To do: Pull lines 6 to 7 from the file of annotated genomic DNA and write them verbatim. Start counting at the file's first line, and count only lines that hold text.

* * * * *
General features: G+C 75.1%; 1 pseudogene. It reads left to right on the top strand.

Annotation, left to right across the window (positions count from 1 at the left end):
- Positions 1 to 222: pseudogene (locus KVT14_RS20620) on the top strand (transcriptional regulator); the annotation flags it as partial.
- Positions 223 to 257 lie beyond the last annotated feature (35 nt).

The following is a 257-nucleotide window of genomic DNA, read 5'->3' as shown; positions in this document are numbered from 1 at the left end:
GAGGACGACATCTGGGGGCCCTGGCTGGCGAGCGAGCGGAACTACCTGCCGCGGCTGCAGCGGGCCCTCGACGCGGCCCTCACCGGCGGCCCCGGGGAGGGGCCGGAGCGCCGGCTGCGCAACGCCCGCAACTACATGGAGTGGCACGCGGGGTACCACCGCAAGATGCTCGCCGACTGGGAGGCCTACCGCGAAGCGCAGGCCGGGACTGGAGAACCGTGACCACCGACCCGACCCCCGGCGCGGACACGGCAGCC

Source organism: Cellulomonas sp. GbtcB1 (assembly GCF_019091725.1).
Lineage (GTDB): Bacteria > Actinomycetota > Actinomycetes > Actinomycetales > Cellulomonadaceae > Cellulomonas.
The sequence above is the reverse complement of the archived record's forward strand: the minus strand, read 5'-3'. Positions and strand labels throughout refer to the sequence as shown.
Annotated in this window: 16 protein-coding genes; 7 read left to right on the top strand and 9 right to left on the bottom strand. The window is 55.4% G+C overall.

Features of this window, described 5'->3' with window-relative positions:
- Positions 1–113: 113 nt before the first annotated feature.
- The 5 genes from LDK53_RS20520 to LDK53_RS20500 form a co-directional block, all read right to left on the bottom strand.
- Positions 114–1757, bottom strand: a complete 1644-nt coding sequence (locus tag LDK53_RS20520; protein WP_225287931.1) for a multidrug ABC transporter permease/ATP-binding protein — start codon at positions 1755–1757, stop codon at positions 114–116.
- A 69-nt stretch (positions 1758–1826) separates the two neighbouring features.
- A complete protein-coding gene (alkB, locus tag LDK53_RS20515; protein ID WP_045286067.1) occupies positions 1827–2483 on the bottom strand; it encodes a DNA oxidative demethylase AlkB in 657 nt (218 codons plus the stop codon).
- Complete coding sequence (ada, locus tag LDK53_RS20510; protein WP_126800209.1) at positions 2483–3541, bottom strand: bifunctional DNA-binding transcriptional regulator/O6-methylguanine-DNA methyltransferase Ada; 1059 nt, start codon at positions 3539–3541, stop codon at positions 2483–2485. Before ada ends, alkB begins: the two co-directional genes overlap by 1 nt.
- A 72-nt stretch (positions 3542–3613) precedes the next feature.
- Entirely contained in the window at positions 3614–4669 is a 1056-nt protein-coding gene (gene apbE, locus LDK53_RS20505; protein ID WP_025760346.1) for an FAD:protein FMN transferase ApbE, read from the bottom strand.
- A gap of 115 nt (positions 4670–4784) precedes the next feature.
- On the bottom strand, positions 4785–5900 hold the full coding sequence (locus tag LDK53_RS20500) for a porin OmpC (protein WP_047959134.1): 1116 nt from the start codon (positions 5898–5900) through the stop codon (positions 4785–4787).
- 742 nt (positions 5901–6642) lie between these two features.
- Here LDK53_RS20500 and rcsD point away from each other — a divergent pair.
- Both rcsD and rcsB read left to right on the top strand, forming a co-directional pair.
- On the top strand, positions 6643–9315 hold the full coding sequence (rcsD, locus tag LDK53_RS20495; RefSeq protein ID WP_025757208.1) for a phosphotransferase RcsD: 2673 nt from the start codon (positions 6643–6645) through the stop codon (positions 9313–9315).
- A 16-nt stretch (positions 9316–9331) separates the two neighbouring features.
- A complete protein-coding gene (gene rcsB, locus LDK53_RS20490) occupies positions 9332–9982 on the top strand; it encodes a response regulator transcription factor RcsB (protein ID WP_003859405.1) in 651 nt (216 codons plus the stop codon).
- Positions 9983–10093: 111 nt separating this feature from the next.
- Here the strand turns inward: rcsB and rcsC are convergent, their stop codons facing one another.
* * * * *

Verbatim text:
GAGGACGACATCTGGGGGCCCTGGCTGGCGAGCGAGCGGAACTACCTGCCGCGGCTGCAGCGGGCCCTCGACGCGGCCCTCACCGGCGGCCCCGGGGAGGGGCCGGAGCGCCGGCTGCGCAACGCCCGCAACTACATGGAGTGGCACGCGGGGTACCACCGCAAGATGCTCGCCGACTGGGAGGCCTACCGCGAAGCGCAGGCCGGGACTGGAGAACCGTGACCACCGACCCGACCCCCGGCGCGGACACGGCAGCC

Source organism: Cellulomonas sp. GbtcB1 (assembly GCF_019091725.1).